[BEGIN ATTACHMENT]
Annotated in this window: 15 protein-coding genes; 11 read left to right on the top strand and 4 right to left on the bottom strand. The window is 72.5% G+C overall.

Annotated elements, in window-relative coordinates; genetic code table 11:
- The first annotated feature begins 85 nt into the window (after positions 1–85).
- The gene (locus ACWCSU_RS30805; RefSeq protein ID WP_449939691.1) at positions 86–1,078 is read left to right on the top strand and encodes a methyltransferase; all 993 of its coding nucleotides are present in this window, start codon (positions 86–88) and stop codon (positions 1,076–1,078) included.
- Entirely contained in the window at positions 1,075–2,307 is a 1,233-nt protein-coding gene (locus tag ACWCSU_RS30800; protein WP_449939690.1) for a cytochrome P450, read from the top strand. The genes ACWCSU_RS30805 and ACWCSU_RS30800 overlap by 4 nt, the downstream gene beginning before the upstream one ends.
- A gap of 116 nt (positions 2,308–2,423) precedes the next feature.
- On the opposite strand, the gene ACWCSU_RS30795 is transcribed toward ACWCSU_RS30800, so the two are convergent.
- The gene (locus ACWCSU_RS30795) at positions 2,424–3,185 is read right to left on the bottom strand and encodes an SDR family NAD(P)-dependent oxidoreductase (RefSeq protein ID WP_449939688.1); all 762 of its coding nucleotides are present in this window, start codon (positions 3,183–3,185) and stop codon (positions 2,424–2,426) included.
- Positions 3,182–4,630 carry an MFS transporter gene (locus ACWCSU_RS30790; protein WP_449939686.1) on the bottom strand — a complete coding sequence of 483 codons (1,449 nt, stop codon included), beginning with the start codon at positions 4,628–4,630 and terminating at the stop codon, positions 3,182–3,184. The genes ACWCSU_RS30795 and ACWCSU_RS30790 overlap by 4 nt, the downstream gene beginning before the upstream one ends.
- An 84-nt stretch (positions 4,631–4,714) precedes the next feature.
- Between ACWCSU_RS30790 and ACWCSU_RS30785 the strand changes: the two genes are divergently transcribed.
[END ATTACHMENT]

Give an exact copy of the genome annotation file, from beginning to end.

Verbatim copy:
Annotated in this window: 15 protein-coding genes; 11 read left to right on the top strand and 4 right to left on the bottom strand. The window is 72.5% G+C overall.

Annotated elements, in window-relative coordinates; genetic code table 11:
- The first annotated feature begins 85 nt into the window (after positions 1–85).
- The gene (locus ACWCSU_RS30805; RefSeq protein ID WP_449939691.1) at positions 86–1,078 is read left to right on the top strand and encodes a methyltransferase; all 993 of its coding nucleotides are present in this window, start codon (positions 86–88) and stop codon (positions 1,076–1,078) included.
- Entirely contained in the window at positions 1,075–2,307 is a 1,233-nt protein-coding gene (locus tag ACWCSU_RS30800; protein WP_449939690.1) for a cytochrome P450, read from the top strand. The genes ACWCSU_RS30805 and ACWCSU_RS30800 overlap by 4 nt, the downstream gene beginning before the upstream one ends.
- A gap of 116 nt (positions 2,308–2,423) precedes the next feature.
- On the opposite strand, the gene ACWCSU_RS30795 is transcribed toward ACWCSU_RS30800, so the two are convergent.
- The gene (locus ACWCSU_RS30795) at positions 2,424–3,185 is read right to left on the bottom strand and encodes an SDR family NAD(P)-dependent oxidoreductase (RefSeq protein ID WP_449939688.1); all 762 of its coding nucleotides are present in this window, start codon (positions 3,183–3,185) and stop codon (positions 2,424–2,426) included.
- Positions 3,182–4,630 carry an MFS transporter gene (locus ACWCSU_RS30790; protein WP_449939686.1) on the bottom strand — a complete coding sequence of 483 codons (1,449 nt, stop codon included), beginning with the start codon at positions 4,628–4,630 and terminating at the stop codon, positions 3,182–3,184. The genes ACWCSU_RS30795 and ACWCSU_RS30790 overlap by 4 nt, the downstream gene beginning before the upstream one ends.
- An 84-nt stretch (positions 4,631–4,714) precedes the next feature.
- Between ACWCSU_RS30790 and ACWCSU_RS30785 the strand changes: the two genes are divergently transcribed.